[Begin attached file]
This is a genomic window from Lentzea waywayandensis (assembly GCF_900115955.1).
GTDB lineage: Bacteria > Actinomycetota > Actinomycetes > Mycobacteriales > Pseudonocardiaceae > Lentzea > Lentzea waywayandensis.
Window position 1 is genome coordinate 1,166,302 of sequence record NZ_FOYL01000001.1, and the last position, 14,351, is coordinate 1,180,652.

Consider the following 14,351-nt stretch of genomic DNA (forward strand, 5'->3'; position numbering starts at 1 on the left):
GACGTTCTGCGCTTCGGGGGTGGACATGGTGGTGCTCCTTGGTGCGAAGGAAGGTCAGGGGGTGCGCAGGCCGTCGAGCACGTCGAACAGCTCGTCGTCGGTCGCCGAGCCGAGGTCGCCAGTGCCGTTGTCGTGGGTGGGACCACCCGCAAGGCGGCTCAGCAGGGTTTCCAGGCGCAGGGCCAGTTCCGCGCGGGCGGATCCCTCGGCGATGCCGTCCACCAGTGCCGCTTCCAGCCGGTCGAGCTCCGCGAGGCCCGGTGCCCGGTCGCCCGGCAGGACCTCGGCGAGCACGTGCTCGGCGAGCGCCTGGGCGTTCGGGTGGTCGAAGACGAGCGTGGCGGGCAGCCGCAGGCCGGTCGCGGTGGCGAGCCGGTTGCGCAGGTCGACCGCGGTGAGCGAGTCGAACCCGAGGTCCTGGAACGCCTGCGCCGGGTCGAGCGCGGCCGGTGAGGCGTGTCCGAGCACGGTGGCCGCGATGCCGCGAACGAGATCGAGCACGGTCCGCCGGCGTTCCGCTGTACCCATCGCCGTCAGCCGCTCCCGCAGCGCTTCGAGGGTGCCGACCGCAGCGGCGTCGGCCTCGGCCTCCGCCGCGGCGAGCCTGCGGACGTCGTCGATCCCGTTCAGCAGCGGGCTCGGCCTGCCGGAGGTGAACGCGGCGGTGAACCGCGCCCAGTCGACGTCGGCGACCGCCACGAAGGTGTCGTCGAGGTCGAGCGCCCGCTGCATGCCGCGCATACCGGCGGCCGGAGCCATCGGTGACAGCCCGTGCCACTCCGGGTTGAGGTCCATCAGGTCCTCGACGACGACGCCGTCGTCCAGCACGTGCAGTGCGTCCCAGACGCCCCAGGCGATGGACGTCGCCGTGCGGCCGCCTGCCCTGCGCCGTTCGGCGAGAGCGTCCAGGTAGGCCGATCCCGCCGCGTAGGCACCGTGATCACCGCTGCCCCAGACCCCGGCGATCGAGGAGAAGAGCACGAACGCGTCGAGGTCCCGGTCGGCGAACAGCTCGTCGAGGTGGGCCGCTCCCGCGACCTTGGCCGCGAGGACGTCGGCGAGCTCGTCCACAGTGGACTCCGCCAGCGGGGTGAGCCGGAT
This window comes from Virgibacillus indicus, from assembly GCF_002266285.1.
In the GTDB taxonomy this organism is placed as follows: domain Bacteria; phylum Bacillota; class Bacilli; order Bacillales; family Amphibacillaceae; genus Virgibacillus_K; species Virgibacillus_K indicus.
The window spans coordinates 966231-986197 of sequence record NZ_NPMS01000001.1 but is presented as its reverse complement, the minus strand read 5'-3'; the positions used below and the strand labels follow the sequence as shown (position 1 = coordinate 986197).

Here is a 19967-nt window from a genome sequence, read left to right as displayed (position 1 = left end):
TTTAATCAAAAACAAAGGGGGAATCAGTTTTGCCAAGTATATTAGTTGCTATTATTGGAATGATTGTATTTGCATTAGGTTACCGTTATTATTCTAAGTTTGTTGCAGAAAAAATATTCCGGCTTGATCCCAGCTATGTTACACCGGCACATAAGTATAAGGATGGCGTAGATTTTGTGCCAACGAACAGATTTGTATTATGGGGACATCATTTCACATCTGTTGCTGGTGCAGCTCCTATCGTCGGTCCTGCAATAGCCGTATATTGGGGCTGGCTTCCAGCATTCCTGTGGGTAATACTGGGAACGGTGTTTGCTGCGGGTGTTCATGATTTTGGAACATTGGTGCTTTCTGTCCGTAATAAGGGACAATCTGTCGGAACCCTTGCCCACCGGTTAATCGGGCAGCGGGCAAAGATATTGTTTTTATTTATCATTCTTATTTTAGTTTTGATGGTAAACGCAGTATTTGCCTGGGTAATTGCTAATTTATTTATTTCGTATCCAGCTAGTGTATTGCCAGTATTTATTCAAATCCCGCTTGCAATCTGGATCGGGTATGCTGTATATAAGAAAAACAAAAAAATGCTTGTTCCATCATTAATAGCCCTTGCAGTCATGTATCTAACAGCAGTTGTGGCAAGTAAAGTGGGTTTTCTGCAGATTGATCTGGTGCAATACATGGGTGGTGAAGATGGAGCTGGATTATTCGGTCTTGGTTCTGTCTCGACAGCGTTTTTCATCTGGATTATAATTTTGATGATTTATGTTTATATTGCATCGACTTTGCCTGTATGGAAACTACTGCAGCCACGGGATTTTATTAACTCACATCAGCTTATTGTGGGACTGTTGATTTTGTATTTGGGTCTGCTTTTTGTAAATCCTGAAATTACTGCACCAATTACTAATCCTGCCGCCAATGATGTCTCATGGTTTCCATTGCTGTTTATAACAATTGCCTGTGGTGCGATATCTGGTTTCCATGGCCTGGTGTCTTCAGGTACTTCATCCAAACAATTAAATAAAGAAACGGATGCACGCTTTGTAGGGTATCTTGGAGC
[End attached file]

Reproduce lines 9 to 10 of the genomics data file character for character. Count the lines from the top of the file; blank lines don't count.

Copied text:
Here is a 19967-nt window from a genome sequence, read left to right as displayed (position 1 = left end):
TTTAATCAAAAACAAAGGGGGAATCAGTTTTGCCAAGTATATTAGTTGCTATTATTGGAATGATTGTATTTGCATTAGGTTACCGTTATTATTCTAAGTTTGTTGCAGAAAAAATATTCCGGCTTGATCCCAGCTATGTTACACCGGCACATAAGTATAAGGATGGCGTAGATTTTGTGCCAACGAACAGATTTGTATTATGGGGACATCATTTCACATCTGTTGCTGGTGCAGCTCCTATCGTCGGTCCTGCAATAGCCGTATATTGGGGCTGGCTTCCAGCATTCCTGTGGGTAATACTGGGAACGGTGTTTGCTGCGGGTGTTCATGATTTTGGAACATTGGTGCTTTCTGTCCGTAATAAGGGACAATCTGTCGGAACCCTTGCCCACCGGTTAATCGGGCAGCGGGCAAAGATATTGTTTTTATTTATCATTCTTATTTTAGTTTTGATGGTAAACGCAGTATTTGCCTGGGTAATTGCTAATTTATTTATTTCGTATCCAGCTAGTGTATTGCCAGTATTTATTCAAATCCCGCTTGCAATCTGGATCGGGTATGCTGTATATAAGAAAAACAAAAAAATGCTTGTTCCATCATTAATAGCCCTTGCAGTCATGTATCTAACAGCAGTTGTGGCAAGTAAAGTGGGTTTTCTGCAGATTGATCTGGTGCAATACATGGGTGGTGAAGATGGAGCTGGATTATTCGGTCTTGGTTCTGTCTCGACAGCGTTTTTCATCTGGATTATAATTTTGATGATTTATGTTTATATTGCATCGACTTTGCCTGTATGGAAACTACTGCAGCCACGGGATTTTATTAACTCACATCAGCTTATTGTGGGACTGTTGATTTTGTATTTGGGTCTGCTTTTTGTAAATCCTGAAATTACTGCACCAATTACTAATCCTGCCGCCAATGATGTCTCATGGTTTCCATTGCTGTTTATAACAATTGCCTGTGGTGCGATATCTGGTTTCCATGGCCTGGTGTCTTCAGGTACTTCATCCAAACAATTAAATAAAGAAACGGATGCACGCTTTGTAGGGTATCTTGGAGC